After a simple but lovely breakfast at Camp Weaver we set out for our staging area at the Guilford County Cooperative Extension on Burlington Rd. Our group arrived there around 8:30 a.m. where we were met by the staff of the Guilford County Dept. of Public Health. After a brief update and some debriefing, our 10 teams set out in separate cars to continue the interviews we started on Day 1. We interviewed more residents and learned more about their plight, struggles, hopes and fears. At the end of the day we completed a total 86% of the 210 surveys–way to go!!!!!!!!!!

One memorable interview was a mother of 2 small children living on the edge; her husband made too much money to qualify for Medicaid but too little to afford private insurance. She spoke of her frustration of not being able to seek medical care for herself, lack of affordable childcare options and affordable fresh produce. These same concerns were voiced by many in this community.

We headed back to Camp Weaver for dinner and a grand camp fire. We ate smores, sang songs and played games under the clouds and stars at Camp Weaver.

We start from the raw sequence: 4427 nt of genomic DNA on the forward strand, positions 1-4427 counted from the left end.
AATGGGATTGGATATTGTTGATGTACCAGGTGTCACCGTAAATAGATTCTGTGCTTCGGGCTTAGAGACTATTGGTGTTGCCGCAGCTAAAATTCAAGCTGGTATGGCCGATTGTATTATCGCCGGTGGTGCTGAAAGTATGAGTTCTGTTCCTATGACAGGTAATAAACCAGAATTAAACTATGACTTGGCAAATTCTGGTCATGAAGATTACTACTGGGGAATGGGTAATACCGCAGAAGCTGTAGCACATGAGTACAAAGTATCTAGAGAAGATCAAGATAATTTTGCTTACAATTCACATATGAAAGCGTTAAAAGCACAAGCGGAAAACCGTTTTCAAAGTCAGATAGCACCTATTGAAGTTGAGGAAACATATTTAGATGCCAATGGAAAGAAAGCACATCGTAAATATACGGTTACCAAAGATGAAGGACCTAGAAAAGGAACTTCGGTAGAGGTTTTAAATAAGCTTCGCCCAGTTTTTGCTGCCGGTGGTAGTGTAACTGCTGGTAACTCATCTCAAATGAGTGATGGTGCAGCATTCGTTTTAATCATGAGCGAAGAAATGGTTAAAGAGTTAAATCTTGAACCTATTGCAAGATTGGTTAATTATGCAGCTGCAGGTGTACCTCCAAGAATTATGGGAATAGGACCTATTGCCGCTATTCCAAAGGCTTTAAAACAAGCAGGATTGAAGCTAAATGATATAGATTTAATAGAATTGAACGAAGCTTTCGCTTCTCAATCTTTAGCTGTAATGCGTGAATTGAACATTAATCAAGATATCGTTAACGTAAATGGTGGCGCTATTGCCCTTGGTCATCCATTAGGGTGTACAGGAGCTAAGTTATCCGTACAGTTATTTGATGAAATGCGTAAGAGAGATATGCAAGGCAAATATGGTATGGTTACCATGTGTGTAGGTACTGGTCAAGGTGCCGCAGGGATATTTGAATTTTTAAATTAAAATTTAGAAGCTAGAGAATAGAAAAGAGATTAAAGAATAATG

Day 3- Service Learning Project 2009 Community Health Survey

We packed up, ate breakfast, checked out of Camp Weaver and drove to the Gateway Center to receive final instructions for our last 4 hours of interviews. In the end we were able to complete all 210 household surveys. As we reflected on the past 2 ½ days, we were able to identify common themes among the communities: crime, drugs, lack of affordable fresh produce, access to quality healthcare, and the need for more safe parks. By identifying these concerns the Guilford County Department of Public Health together with Healthy Carolinians hopes to develop, implement and tailor programs to address them.

We said good bye to staff of the Guilford County Department of Public Health and headed to Columbia, NC, located in Tyrell County which is the most sparsely populated county in NC. Our first stop was the Cypress Grill in Jamesville, a popular local restaurant and eastern NC landmark that is open a few months of the year when fresh herring is available. We all enjoyed dining at this unique herring shack before heading to the 4H Center in Columbia where we had a large cabin reserved for our group.

Day 4 – Service Learning Trip/Alligator Community